his daughter, Mrs. John Hiber, in the
west portion of the city, after an ill
ness of some six weeks' duration, and
death was due to a severe attack of
pneumonia which followed an opera
tion several weeks ago.
During his long residence here Mr
Toman has been one of the leading
members of his nationality and a gen
tleman of industry and energy, who
has added his part to the development
of the city, and his death will cause
a feeling of the most profound regret
among those who knew him best.
John Toman was born in Moravia,
Austria, April'28, 1832, and was at the
time of his death past 83 years of age.
He resided in his native land until
1877, when with his family he came
to America and settled at Plattsmouth,
where he has since made his home
with the exception of a few years
spent in South Dakota. Here the fam
ily was reared and entered into the
life of the community, and Mr. Toman
done his part in the gradual upbuild
ing of the city. He was a member of
the Catholic church from childhood,
and the funeral services of this good
man will be held Wednesday morning
at 10 o'clock from the Holy Rosary
church in this city, and the interment
made in the Catholic cemetery.
To mourn his loss Mr. Toman leaves
six sons and two daughter, as the wife
had preceded him in death, as follows:
Anton Toman, sr., Plattsmouth; Jos
eph Toman, South Dakota; Frank To
man, Edward Toman. John Toman
Mrs. Anna Hiber, Miss Josie Toman,
Plattsmouth, and Julius Toman, Eu
gene, Oregon.
Yesterday Rev. Robert A. Conley of
Bethany occupied the pulpit at the
Christian church and gave two excel
lent sermons at the morning and eve
ning worship hours, which were very
much enjoyed by the members of the
congregation, and the impression of
the sermons was one of great inspira
tion to the church. It had been hoped
to have Rev. Conley come here as the
resident pastor of the Christian
church, but he desires to complete his
work at the state university to secure
his degree of bachelor of arts, and
therefore will not be able to locate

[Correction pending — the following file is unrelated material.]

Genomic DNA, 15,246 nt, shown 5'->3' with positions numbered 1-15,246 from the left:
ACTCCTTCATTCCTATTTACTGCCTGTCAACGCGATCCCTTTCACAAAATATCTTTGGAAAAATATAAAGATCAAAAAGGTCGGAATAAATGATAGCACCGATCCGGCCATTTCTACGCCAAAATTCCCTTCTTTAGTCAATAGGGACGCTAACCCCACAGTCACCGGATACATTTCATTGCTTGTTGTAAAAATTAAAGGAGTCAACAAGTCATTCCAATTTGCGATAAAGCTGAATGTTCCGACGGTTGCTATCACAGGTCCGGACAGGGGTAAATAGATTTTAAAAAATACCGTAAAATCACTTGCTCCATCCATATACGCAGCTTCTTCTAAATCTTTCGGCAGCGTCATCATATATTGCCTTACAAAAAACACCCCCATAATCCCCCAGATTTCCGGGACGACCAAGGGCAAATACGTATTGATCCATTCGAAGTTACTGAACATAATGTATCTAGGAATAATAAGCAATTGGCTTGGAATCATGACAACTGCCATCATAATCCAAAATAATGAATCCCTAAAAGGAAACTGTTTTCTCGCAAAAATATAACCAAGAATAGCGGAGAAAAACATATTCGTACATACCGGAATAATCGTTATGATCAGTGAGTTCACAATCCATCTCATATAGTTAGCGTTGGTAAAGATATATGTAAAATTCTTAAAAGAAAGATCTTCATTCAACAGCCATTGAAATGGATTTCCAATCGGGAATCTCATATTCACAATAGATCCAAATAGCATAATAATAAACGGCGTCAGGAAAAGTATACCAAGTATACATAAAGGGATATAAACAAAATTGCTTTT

here this year. The church here is
quite anxious to secure a minister and
will make efforts to secure one in as
short a time as possible.
Sent to State Hospital.
Saturday the county board of in
sanity took up the case of J. A. Cole,
the man who formerly resided near
Weeping Water, and who occasioned
so much trouble at the county farm
last Thursday, when he was taken
with one of his violent spells, and af
ter a thorough examination decided
that it-would be necessary to send
him to Lincoln to the state hospital.
Visits Here With Friends.
From Saturday Dally.
J. E. Kraeger of Pierce, Colorado.
a former Cass county man, arrived
last evening from his home in the
west to spend a short time with old
friends and neighbors. Mr. Kraeger is
well pleased with his new location and
enjoys very much his new home. That
they are successful is shown by the
fact that on sixteen acres of alfalfa
Mr. Kraeger and son will clear $60 per
acre. While here Mr. Kraeger called
at this office and renewed his sub
scription for another year to the
Worth Their Weight in Gold.
"I have used Chamberlain's Tabelts
and found them to be just as repre
sented, a quick relief for headaches,
izzy spells and other symptoms de
noting a torpid liver and a disordered
condition of the digestive organs. They
are worth their weight in gold,
writes Miss Clara A. Driggs, Elba, N.
. Obtainable everywhere.
John R. Pierson departed this morn
ing for Table Rock, where he will look
after his banking interests.
The Weeping Water creek in the
southern part of the county seems to
have been on another rampage, as it
was out of its banks Saturday south
of Union and the whole of the bot
toms near the creek were flooded to a
considerable extent, and as a result a
good deal of damage was done to
crops there. A portion of the Mis